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The Core Curriculum

Historical Context for City of God by Augustine

Relates to: 

Augustine’s City of God is arguably the first magnum opus of Christian philosophy. The work covers, among other topics, theodicy, civil and natural theology, the history of creation, philosophy of history, eschatology, and martyrdom. Completed by the year 426 (CE), City of God took Augustine at least a decade to write.

City of God is, in at least some broad sense, a response to the trauma of the Visigoth attack on Rome in 410. Up to that point, the Roman Empire had dominated Mediterranean civilization for nearly a thousand years. When the Visigoths, led by Alaric, sacked and plundered Rome, its citizens were deeply shocked and devastated. The city’s walls had not been breached in eight hundred years. Not only a calamity for the city’s citizens, the attack was symbolic of a crumbling empire.  

Vision of St. Augustine by Ascanio Luciano, c. 1669-1691.   (Wikimedia Commons)Vision of St. Augustine by Ascanio Luciano, c. 1669-1691.  (Wikimedia Commons) Many Romans interpreted the sack as punishment for abandoning the traditional gods and goddesses in favor of the new state religion, Christianity. Augustine wrote City of God in part to rebut this notion. He endeavored to show that the Christian God, far from being blameworthy, is actually a source of solace and strength.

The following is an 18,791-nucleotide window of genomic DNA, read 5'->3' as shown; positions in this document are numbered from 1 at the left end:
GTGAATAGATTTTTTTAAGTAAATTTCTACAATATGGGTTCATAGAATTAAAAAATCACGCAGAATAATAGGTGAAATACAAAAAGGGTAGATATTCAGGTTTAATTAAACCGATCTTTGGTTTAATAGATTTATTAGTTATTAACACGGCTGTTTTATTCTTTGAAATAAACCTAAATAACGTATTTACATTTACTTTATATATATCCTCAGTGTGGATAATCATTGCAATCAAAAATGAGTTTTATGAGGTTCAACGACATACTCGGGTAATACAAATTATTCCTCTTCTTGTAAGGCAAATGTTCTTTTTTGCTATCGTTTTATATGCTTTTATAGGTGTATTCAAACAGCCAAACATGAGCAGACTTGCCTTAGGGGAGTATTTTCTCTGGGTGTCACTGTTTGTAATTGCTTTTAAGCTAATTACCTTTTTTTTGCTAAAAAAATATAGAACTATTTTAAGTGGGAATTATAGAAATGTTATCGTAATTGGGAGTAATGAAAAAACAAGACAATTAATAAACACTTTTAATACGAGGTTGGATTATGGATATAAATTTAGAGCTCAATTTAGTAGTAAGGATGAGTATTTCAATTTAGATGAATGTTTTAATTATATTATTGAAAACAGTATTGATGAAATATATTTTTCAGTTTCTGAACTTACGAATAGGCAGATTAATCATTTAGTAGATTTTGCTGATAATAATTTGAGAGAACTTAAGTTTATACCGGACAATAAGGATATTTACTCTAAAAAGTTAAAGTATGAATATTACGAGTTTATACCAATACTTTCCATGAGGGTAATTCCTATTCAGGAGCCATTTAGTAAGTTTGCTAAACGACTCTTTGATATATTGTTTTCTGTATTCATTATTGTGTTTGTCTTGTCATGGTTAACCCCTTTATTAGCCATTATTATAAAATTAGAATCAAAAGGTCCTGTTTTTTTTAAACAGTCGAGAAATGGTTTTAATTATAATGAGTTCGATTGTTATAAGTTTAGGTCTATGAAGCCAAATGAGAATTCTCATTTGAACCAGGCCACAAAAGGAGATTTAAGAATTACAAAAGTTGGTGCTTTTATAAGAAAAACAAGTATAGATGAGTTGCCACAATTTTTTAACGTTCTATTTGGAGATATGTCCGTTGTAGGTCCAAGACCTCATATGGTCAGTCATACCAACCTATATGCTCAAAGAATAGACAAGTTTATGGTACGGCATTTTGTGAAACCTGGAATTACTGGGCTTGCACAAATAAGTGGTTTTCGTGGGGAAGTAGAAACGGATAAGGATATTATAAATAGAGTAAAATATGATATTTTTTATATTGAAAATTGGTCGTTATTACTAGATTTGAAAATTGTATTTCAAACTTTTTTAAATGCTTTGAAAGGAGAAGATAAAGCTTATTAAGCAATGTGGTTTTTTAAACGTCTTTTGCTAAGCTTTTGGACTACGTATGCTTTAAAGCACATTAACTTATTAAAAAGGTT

To do this, Augustine puts forth two main arguments in City of God. The first speaks directly to those who had criticized the Christian God for failing to protect Rome and its citizens. Augustine points out that Christianity actually did offer protection, since many refugees from the attack used Christian basilicas as safe havens from the invaders. For Augustine, this is at least some evidence of God’s mercy and compassion.

The second argument is that Romans had not lost anything of genuine value in the attack. Rome, Augustine argues, is quintessentially a city of man. It is ephemeral, earthly, and – like all other cities – destined to eventually pass away. The City of God, on the other hand, is stable, eternal, and the source of ultimate consolation. It is the city under God’s command, and hence the city that will ultimately come to triumph.


Written by Patrick Comstock, Program in Philosophy and Education, Teachers College, Columbia University


Works Consulted:

J.J. O’Donnell, ‘The Next Life of Augustine’, in R. Markus et al (eds) The Limits of Ancient Christianity, Ann Arbor: University of Michigan Press, 1999, p. 215-231

James J. O’Donnell maintains an extensive site on Augustine: 

Possidius’ Life of Augustine is online here:

The classic modern biography is that by Peter Brown, the revised edition of which takes account of the newly discovered letters and sermons: Augustine of Hippo: A Biography. Rev Ed. Berkeley: University of California Press, 2000